The big winners were owner-occupiers of houses, particularly in regional Australia, while investors tended to make slimmer gains, and nearly a fifth of apartment-owners made a loss on their properties – almost two and a half times the rate of houses that didn’t sell for a profit.
For the CoreLogic report, researchers analysed about 98,000 resales across the country from the March 2021 quarter, a period that was buoyed by an 8.1 per cent rise in national housing values from September 2020 to the end of March 2021.
“The total profit reaped by sellers in the first quarter of 2021 was $30.6 billion nationally,” said Eliza Owen, head of research for Australia at CoreLogic. “This is actually down from $32.2 billion in the December quarter, but that is likely a reflection of seasonally lower sales activity through the start of the year.
“March 2021 also marked the fourth consecutive quarter where regional Australian resales sustained a higher rate of profitability than in the capital city markets — 90.6 per cent of regional resales saw a profit through the quarter, compared with 90 per cent of capital city sales.”
That gap in the rate of profit seen between capital cities and regions has narrowed, however, with capital-city growth rising to closer to regional rates through April and May.
The surprise high level of profitable resales has been welcomed by the real estate industry, with agents feeling it may well encourage home-owners to enter the market and boost the low level of supply.
“That does mean a lot of motivation for potential vendors to come in and look at the market, and I think that’s great,” said Richardson & Wrench managing director Andrew Cocks. “It certainly will encourage people to sell.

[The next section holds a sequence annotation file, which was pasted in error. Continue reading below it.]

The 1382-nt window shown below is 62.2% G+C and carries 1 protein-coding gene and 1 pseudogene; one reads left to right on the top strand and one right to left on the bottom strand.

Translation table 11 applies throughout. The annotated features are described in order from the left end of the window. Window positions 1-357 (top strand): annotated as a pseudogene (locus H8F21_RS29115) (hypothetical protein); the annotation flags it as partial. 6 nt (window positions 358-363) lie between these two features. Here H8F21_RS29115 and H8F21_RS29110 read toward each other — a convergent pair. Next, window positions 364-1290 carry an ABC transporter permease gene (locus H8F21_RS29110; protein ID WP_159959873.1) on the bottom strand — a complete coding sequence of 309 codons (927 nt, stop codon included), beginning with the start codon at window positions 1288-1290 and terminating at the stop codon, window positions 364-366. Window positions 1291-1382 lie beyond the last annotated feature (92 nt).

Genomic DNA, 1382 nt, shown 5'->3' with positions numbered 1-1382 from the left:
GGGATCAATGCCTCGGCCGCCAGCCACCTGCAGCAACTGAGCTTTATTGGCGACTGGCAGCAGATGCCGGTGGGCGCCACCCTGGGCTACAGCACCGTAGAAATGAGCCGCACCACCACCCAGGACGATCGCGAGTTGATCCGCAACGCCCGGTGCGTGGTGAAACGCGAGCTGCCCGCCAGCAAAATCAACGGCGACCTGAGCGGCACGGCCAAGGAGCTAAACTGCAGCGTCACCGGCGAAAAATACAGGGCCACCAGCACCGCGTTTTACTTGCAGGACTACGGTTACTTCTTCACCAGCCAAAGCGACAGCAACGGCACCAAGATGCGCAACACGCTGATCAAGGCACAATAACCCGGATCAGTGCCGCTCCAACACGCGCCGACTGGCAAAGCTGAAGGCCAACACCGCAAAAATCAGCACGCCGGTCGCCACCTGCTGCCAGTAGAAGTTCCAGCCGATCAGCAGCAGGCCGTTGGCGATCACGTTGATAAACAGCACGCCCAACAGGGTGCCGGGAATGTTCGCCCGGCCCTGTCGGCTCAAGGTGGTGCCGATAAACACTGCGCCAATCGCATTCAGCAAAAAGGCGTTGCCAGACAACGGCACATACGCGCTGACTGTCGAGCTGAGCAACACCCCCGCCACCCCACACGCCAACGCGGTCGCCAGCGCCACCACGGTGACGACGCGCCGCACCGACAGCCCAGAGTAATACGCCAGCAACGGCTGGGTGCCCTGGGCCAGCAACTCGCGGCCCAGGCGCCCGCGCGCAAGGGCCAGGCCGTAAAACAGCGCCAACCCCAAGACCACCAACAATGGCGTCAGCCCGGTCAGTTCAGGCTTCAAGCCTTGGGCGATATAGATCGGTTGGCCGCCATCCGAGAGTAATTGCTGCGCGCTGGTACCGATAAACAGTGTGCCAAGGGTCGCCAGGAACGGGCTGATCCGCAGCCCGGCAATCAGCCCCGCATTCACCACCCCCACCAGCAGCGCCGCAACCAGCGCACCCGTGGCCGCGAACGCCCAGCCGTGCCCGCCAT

“But, there’s still an element of uncertainty in the market that’s demonstrated by the number of listings that are still below historic numbers. While interest rates are still so low, there are other hurdles, like the number of sellers who are putting their prices up and up too high and buyers dropping out, particularly at the lower end, because they can’t compete.”
First National Real Estate CEO Ray Ellis has also greeted the report’s findings with enthusiasm. He believes that Australians has a passion for property that’s unparalleled in the rest of the world, and this latest result has underlined their belief in how powerful it is as an agent for wealth creation.
“The report has identified how Australians, during COVID-19 times, fell in love with their homes all over again as they’ve become their playgrounds, their holiday destinations, their office, and their games room, as well as somewhere to live,” he said.
But while there’s a lot of demand now to downsize, upsize, relocate or get into the market for the first time, with finance so cheap, there’s not enough property to buy, and people traditionally want to buy before they sell.
“So, hopefully people are realising that now is the perfect time to sell, with our average days on market shrinking from 25-35 days down to three to 10 days, and bridging finance so cheap and back in vogue.”
The CoreLogic report found only 6.8 per cent of houses sold at a loss, compared with 16.8 per cent of units being sold for less than for what they were originally bought. The 90.3 per cent that sold for a profit was up on the 89.1 per cent that did so in the previous quarter, while homes in regional Australia sold for a profit for the fifth consecutive quarter.
Sea change and tree change markets performed strongly, with Victoria’s Ballarat recording a 99.5 per cent profitable sales rate, while Melbourne CBD units had the highest rate of loss. Resource-based housing markets in Western Australia and the Northern Territory, meanwhile, experienced a sharp fall in loss-making sales.
“This result, showing so many profitable resales nationwide, is obviously not surprising given that prices have risen so strongly in cities and regional markets, with high demand and quite low stock levels,” said Adrian Kelly, national president of the ReaI Estate Institute of Australia.
“But, I’m hoping this spring we might see extra stock come to the market, particularly in regional areas which will help the market become more balanced, which it clearly at the moment isn’t at all.”